Sundance: ‘Emily the Criminal’


Aubrey Plaza in a still from “Emily the Criminal.” (Courtesy Sundance Institute)

By Hannah Keating, Arts Editor


Director and screenwriter John Patton Ford has made his return to Sundance with the premiere of “Emily the Criminal”. With actor and producer Aubrey Plaza joining him at the helm, the film is a suspenseful and almost snarky thriller about a woman drowning in student debt who gets involved in credit card fraud.  

Taking Matters Into Her Own Hands

Emily, played by Plaza, leads a mundane life at the top of the film — working a temp job for a catering company, living with two roommates that blend into the wallpaper and struggling to pay off her mountain of student debt from art school. Co-worker Javier (Bernardo Badillo) introduces Emily to an underground “dummy shopping” scheme, where she starts purchasing luxury items under a stolen name and credit card. As she buys into the high of getting away with the crime and the financial freedom the gigs provide, she finds herself partnering with leader Youcef (Theo Rossi) to learn the ropes. 

“Emily the Criminal” is thrilling to watch as Patton Ford shapes moments of intense action, from a car chase to a mugging. Throughout the film, Emily’s initial anxiety about pulling off something illegal transforms into power rounded out with a maniacal sense of fight. Following a physical attack from a job that went awry, Emily steels herself and drills further into her commitment to the scheme, saying, “Motherf—s will keep taking from you until you make the rules.”

No one is better suited for the role of Emily than Plaza. The ferocity and intensity she exudes in walking away from harrowing criminal encounters coupled with the snarky, dry wit that any “Parks and Recreation” fan will recognize makes Emily such a compelling character.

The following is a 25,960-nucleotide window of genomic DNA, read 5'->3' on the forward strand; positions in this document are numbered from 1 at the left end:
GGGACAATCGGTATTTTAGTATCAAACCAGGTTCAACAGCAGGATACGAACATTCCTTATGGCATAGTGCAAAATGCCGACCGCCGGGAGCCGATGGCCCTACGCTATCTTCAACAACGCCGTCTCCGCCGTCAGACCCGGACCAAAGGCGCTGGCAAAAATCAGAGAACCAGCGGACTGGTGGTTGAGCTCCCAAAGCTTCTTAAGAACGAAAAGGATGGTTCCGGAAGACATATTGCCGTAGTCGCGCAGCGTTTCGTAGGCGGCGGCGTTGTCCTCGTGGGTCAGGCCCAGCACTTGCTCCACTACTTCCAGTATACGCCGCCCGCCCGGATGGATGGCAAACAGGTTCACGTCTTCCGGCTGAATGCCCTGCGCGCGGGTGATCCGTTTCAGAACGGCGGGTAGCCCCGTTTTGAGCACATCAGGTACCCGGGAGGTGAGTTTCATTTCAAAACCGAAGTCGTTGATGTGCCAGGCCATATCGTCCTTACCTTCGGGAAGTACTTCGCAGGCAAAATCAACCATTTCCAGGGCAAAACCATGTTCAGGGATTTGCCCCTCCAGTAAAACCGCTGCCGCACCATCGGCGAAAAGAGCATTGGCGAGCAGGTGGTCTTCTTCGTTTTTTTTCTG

Thrilling Without Traditional Villains

“Emily the Criminal” is no stranger to violence or intimidation from its shadier characters, but the real villains of the story are more covert. In the first scene, Emily is at a job interview, not actually interested in the position but looking for some financial stability. When the company assures her they haven’t done a background check, she lies about her criminal record. But they have, and dismiss her due to her record of aggravated assault. 

By the end of the film, Emily is interviewing for a design position that her friend Liz (Megalyn Echikunwoke) arranged. Finding out it’s actually an unpaid internship position before a chance to be vetted for a paid role, she’s so frustrated she storms out. Again, Patton Ford doesn’t shy away from her real rage, as Emily repeats a sentiment expressed early in the film, “If you want to tell me what to do, put me on the f— payroll.” Patton Ford’s script connects the reality of systematic exploitation and lack of a living wage to Emily’s push deeper and deeper into the dangerous, yet lucrative, life of fraud.

Becoming That “Something”

Oddly enough, this resignation towards employment is where Patton Ford’s characters find a sense of hope, somewhat adjacent to the fabled American Dream. As Emily and Youcef partner on jobs more frequently and grow closer, he shares his dream of purchasing an apartment building and renovating it. He introduces Emily to his mother who, without knowing the extent of his criminal scheme, takes pride in her son’s entrepreneurial spirit. She tells Emily, “You will figure out your gift … Maybe, Emily the teacher. Emily the mother. Emily the something.”

Here, we see that the crux of “Emily the Criminal” is not desperation, but empowerment. Sure, Emily starts the film down on her luck, searching for any way to get on top of the debt that’s running her life, but by the end we see a strong picture of a woman who’s learned to navigate even the most terrifying of situations, becoming “Emily the something” under nobody’s rule but her own. 


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